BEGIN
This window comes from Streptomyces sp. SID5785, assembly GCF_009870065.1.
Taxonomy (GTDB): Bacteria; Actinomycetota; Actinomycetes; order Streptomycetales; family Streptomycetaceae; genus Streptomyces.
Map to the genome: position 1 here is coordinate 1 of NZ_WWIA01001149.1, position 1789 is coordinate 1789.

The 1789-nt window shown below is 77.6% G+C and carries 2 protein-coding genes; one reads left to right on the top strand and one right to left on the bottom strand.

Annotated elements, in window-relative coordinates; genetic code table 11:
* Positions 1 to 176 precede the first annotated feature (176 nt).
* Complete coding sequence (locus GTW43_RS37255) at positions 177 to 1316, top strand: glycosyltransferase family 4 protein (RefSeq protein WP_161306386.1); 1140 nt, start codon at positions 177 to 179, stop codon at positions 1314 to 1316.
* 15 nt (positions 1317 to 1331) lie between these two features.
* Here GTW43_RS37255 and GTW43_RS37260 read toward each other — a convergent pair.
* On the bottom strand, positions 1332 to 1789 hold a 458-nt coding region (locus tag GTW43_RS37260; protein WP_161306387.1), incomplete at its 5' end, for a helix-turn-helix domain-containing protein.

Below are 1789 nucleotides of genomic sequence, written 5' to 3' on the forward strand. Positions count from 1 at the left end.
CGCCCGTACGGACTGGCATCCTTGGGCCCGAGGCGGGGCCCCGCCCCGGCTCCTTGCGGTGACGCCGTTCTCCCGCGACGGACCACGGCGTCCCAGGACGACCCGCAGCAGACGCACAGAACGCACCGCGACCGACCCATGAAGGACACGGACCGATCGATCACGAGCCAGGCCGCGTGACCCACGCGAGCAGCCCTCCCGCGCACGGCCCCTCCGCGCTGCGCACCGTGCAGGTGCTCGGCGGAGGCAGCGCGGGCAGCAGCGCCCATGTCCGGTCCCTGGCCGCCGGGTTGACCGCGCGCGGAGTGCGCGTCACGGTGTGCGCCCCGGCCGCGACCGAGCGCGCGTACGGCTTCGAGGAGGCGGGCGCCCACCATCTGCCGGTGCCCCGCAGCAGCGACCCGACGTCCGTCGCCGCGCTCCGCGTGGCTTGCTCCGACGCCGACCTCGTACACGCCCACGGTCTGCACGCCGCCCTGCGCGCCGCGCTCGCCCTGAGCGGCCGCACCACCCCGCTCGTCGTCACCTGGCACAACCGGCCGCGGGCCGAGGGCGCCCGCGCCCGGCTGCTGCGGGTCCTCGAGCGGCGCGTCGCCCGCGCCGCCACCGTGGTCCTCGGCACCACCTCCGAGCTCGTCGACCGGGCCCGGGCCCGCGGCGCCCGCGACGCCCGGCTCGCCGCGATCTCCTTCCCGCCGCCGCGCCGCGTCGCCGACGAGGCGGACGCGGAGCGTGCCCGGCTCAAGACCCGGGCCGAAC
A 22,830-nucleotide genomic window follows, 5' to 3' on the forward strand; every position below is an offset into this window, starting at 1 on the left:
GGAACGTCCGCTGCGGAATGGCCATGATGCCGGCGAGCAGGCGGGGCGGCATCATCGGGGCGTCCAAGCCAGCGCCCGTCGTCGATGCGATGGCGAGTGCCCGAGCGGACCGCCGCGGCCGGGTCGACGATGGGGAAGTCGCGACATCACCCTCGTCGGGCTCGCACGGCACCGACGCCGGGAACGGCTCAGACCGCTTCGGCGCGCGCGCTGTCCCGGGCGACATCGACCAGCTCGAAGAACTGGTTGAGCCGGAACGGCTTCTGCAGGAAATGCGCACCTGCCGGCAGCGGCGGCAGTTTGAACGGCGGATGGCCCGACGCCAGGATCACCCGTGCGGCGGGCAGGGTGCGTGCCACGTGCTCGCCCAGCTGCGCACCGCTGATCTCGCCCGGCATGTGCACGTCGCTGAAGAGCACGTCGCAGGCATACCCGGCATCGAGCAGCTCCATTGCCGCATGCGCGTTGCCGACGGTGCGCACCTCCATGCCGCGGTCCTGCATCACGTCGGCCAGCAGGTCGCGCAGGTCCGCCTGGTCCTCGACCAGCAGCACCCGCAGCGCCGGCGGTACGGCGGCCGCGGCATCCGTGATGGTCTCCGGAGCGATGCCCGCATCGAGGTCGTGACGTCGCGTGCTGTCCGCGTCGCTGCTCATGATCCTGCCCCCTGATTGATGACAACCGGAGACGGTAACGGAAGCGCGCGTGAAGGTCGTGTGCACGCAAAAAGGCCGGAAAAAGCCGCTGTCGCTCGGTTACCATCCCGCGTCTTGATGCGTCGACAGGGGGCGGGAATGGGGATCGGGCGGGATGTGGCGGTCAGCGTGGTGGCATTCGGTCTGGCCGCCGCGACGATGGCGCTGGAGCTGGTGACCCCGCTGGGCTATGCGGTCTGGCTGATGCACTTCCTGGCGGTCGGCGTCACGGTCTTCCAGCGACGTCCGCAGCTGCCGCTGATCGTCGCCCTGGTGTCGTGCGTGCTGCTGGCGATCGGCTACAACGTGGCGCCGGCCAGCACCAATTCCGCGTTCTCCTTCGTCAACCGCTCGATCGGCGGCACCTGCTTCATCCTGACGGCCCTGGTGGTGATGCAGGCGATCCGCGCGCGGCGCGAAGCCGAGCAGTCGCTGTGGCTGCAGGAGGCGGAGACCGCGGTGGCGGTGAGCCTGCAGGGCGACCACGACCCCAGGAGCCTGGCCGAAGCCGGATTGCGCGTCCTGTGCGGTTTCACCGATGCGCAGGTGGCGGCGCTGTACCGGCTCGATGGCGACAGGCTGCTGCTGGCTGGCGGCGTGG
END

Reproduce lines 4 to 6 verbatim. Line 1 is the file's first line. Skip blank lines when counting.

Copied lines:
The 1789-nt window shown below is 77.6% G+C and carries 2 protein-coding genes; one reads left to right on the top strand and one right to left on the bottom strand.

Annotated elements, in window-relative coordinates; genetic code table 11:
* Positions 1 to 176 precede the first annotated feature (176 nt).